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The Biggest Takeaway from Trump’s Barstool Suck-Up Session

The president’s anti-Black Lives Matter shtick is so extreme he’s even lost the Barstool bros.
July 25, 2020
The Biggest Takeaway from Trump’s Barstool Suck-Up Session

President Trump invited Dave “El Presidente” Portnoy to the White House on Thursday for a discussion vaguely resembling an “interview,” as part of the president’s recent PR offensive aimed at turning around his flagging campaign.

For those who are unfamiliar, Portnoy is the head of Barstool Sports—a sports blog and podcast network tailored to the frat-bro demographic—and is known for an irreverent, anti-PC, bro sensibility and a Trumpian devil-may-care attitude to the snowflakes who might blanch when he sings along with the n-word or riles up his man-boy fan base with some sexist locker room talk.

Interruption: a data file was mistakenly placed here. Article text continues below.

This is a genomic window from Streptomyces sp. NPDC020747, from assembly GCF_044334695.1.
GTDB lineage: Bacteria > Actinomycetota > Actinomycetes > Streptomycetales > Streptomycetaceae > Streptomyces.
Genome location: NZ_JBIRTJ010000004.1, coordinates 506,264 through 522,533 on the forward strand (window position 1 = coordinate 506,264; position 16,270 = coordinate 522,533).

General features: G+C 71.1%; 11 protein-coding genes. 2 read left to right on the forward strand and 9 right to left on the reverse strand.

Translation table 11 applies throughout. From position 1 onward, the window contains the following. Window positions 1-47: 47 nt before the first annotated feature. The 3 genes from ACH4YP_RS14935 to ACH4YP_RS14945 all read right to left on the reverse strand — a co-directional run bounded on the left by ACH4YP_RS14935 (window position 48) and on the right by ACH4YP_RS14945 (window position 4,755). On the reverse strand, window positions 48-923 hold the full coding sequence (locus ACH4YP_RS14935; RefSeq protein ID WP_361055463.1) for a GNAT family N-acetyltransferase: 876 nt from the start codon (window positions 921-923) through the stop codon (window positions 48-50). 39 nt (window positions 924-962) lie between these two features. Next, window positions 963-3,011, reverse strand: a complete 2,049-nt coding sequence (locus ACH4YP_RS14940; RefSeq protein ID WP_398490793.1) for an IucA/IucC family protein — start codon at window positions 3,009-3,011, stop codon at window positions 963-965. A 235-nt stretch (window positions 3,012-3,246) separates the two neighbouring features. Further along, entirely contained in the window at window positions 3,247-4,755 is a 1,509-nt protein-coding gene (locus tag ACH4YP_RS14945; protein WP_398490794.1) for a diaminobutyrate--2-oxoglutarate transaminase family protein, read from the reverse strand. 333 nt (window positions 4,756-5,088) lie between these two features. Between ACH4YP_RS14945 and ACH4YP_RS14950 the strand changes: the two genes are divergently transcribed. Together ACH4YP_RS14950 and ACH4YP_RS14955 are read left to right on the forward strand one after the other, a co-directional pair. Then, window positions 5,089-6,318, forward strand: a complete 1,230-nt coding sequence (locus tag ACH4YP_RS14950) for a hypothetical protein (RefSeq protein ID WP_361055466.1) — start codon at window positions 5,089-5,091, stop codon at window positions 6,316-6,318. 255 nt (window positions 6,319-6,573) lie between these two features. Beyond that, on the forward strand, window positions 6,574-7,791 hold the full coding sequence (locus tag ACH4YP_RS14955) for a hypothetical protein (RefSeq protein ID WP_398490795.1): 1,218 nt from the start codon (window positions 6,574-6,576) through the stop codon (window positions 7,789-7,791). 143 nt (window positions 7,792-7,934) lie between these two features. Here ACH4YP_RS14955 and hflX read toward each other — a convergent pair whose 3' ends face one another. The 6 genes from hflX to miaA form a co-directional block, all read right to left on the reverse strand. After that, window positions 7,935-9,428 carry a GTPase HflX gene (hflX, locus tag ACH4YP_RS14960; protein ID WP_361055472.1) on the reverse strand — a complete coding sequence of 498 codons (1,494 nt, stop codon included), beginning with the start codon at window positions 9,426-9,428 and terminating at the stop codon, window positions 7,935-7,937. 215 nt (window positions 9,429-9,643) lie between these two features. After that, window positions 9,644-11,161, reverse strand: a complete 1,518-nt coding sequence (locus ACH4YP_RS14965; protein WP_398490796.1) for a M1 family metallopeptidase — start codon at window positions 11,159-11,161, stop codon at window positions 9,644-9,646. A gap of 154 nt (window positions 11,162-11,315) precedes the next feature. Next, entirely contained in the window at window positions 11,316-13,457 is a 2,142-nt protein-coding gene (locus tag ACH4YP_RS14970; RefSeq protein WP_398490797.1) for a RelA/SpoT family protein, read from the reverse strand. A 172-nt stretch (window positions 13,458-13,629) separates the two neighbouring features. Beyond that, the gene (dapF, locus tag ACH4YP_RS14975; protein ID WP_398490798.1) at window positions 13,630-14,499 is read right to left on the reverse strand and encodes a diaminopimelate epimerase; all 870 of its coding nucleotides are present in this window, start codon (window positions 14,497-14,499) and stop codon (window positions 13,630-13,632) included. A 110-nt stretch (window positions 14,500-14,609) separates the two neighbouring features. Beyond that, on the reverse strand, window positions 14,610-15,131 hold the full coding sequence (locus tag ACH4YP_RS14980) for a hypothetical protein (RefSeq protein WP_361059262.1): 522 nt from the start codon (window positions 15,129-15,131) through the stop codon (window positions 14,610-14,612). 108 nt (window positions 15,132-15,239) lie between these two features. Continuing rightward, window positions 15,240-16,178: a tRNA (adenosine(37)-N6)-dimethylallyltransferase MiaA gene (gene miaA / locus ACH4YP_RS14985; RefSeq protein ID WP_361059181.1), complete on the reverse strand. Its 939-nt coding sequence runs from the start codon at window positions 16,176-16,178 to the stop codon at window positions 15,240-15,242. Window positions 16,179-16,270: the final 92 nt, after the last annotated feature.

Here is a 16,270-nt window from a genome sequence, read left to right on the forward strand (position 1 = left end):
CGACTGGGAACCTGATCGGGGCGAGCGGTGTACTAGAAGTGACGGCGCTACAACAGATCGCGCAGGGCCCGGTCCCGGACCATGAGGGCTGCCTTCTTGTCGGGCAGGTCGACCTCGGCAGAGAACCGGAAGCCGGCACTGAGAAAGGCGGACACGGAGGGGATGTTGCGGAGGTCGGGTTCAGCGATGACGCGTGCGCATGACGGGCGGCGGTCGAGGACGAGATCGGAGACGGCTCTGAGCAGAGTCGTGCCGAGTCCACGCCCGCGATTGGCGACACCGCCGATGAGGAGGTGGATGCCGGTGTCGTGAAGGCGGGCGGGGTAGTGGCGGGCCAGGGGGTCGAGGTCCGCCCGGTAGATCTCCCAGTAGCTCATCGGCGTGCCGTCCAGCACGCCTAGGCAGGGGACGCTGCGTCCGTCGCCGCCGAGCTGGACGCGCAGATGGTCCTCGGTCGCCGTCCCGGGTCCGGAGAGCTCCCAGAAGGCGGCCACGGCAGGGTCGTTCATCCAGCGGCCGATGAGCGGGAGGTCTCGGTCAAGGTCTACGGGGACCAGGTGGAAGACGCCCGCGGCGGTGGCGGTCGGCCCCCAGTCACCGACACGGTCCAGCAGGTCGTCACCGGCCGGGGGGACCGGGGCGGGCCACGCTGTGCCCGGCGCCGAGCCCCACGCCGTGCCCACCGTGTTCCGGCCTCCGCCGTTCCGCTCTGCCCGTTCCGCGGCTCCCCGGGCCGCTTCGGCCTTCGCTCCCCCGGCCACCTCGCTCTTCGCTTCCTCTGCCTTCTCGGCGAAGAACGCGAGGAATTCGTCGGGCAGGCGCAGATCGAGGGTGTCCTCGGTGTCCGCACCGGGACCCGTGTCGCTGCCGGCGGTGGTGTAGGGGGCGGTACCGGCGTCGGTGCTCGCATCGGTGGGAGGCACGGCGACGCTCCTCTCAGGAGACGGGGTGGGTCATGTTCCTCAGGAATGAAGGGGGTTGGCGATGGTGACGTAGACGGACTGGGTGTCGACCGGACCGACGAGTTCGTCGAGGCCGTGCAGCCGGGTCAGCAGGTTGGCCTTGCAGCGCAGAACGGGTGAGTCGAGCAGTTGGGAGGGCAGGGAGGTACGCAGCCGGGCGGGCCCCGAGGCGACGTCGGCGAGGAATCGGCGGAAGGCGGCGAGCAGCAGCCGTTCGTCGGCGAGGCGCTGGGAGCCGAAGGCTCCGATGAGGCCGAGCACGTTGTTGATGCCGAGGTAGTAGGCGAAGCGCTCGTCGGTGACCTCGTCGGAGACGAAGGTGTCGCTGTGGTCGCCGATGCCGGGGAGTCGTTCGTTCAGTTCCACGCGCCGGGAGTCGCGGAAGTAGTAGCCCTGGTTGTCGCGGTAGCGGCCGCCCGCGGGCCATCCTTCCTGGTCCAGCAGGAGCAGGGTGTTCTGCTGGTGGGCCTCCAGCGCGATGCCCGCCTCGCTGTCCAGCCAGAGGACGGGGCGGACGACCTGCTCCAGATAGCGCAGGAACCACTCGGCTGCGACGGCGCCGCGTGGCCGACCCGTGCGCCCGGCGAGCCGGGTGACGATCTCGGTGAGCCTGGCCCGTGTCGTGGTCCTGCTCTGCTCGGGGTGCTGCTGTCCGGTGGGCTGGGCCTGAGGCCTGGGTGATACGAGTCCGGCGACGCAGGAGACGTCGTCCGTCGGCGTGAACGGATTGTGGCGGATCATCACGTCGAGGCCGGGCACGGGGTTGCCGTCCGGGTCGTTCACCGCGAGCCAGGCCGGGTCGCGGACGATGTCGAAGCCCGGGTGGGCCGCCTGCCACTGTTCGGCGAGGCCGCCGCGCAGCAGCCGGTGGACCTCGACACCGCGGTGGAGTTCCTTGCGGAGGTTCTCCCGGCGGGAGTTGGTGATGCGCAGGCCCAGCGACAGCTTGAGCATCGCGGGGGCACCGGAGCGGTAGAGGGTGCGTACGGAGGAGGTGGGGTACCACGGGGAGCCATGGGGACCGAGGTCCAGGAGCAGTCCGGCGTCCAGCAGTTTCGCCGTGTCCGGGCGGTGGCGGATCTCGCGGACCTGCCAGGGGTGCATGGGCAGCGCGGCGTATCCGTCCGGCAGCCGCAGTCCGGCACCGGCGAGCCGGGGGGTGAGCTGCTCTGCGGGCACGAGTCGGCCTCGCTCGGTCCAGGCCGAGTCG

Some might see the simple fact that Trump would welcome such a guy to the White House at all as politically problematic. After all, Portnoy lost his ESPN partnership over calling a female reporter a “bible thumping freak” and “fucking slut” whose “#1 requirement is you make men hard.”

And given that the president’s poll numbers with women are tumbling below the Mendoza Line, maybe palling around with the guy who said that women “kind of deserve to be raped if they’re a size 6 and wear skinny jeans” and “subtle sexual harassment is fine and dandy” isn’t putting his tiny finger on the pulse of what women want.